• Have I Mentioned I Am Heterosexual Today?: The Sir Norman Fry MP sketches from series 3 involved the aforementioned Fry meeting a group of journalists outside his house and telling them how he "accidentally" fell into other gentleman.
  • Have I Mentioned I Am Gay?: Dafydd will have to remind you that he's the only gay in the village. He's actually not — see Everyone Is Gay above; his village is quite literally Wales' answer to Provincetown — but don't dare tell him that. It's kind of questionable if he is gay, since he reacts with anger and disgust when men hit on him.
  • Heterosexual Life-Partners: Lou and Andy.
  • Hidden Depths: Andy makes some very poetic statements off screen.
  • I Have Brothers: Parodied in an Emily sketch.
  • Jerk Ass: Vicky, Andy, Marjorie, Sebastian and Maggie
  • Jerk with a Heart of Gold: Bubbles DeVere is a notorious gambling addict, skips on her bills, and is often enough too eager to get to know a man without any respect for his personal space. Beyond that she's fairly easygoing and amicable around everybody else.
  • Lower-Class Lout: Vicky Pollard plays the chav stereotype for laughs.
  • Manchild: Harvey Pincher, who still insists on being breastfed ('bitty') by his mother, despite being in his twenties or thirties.
  • May–December Romance: Jason and Nan
  • Namesake Gag: According to the narration, transvestism was invented by Dr. Neil Transvestite.
  • Narrator: Links together the otherwise unrelated skits... sort of.
  • Nice Guy: Lou, who is arguably the only truly nice character in the show.
  • Nobody Over 50 Is Gay: Subverted with Llandewi Breffi, where Everyone Is Gay.
  • No Celebrities Were Harmed: Quite common in the 10 Downing Street sketches, with an stand-in for Tony Blair being the most prominant, stand-ins Peter Mandelson and Gordon Brown appearing a few times, and even a stand-in for John Prescott being present in the background of one episode.
  • Obfuscating Disability: Andy.
  • Odd Couple: Lou and Andy.
  • Only Sane Man: Judy, who is horrified whenever Maggie vomits.
  • Overly Long Gag: Later Mr. Mann sketches would drag on and on with the gap between "Margaret? Margaret?" and "Yes?"
  • Recycled Premise: The show has been criticized for ripping off the surreal and grotesque humour found in The League of Gentlemen, of whom Lucas and Walliams are both fans and friends. That said, League of Gentlemen member Mark Gatiss served as one of the co-writers on series 1.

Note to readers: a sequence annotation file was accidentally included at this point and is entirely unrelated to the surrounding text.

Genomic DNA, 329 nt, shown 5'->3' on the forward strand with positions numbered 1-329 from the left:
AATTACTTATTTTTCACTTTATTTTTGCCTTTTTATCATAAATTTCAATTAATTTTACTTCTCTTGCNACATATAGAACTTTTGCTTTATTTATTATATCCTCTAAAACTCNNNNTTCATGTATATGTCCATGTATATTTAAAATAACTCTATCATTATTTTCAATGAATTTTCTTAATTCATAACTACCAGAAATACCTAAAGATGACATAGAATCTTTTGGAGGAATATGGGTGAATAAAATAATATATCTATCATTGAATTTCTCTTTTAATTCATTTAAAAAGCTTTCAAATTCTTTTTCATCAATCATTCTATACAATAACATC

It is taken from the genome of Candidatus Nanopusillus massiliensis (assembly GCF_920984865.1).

• Running Gag: Sometimes criticized as Overused Running Gag.
  • Selective Obliviousness: Daffydd simply refuses to acknowledge that Everyone Is Gay in Llandewi Breffi.
  • Shout-Out: Several to classic Doctor Who - one character was named Matthew Waterhouse (after the actor who played Adric), Andy once flew into a rage when some bullies called him Davros, and, naturally, there's a reference or two in Tom Baker's narration.
    • Godzilla and Godzooky, of all things, gets one in series 3.
  • Sound to Screen Adaptation
  • Special Guest: Included Peter Kay, Dawn French, Ruth Madoc, Nigel Havers, Kate Moss and Robbie Williams in roles on the show or in the live stage show. David Soul, Les Mackeown, Mollie Sugden, Elton John, Cat Deeley, Vanessa Feltz, Paul McKenna, George Michael, Ronnie Corbett, Jonathan Ross and Trisha Goddard have all appeared as themselves.
  • Stage Mum: Sandra Patterson, with her son Ralph being the child she wants to make famous at any cost.
  • Stalker with a Crush: Sebastian.
  • Stealth Pun: Dennis Waterman's size-related gimmick may seem inexplicable until the remember the old adage: there are no small parts, only small actors - Dennis in a nutshell.
  • Suspiciously Specific Denial: "I did not steal your red dress, take it home and wear it while hoovering."
    • A large portion of what Vicky Pollard says.
  • The Unintelligible: Inverted in the Fat Fighters sketches. Meera speaks perfect English with an Indian accent, despite Marjorie pretending not to understand her.
    Marjorie: Do it again?
  • Transvestite: Emily Howard and her friend Florence.
  • Unsatisfiable Customer: Mr Mann, whose Pirate Memory Game (suitable for ages four to eight) is too pirate-y.
  • Visual Pun
  • The Voice: Margaret.
  • Vomit Indiscretion Shot: Maggie, the conservative old woman who vomits whenever she finds out the food she ate was made by someone not white, British, straight or just different in general — much to the horror of her friend, Judy.
  • Wounded Gazelle Gambit: In a Lou and Andy sketch.
  • Younger Than They Look: One sketch involves an elderly grandmother discussing with her grandson all the drugs she used to do back in the day, citing "we didn't know it was bad for you!" She's 28 years old.
  • Your Size May Vary: The Dennis Waterman sketches.


Example of: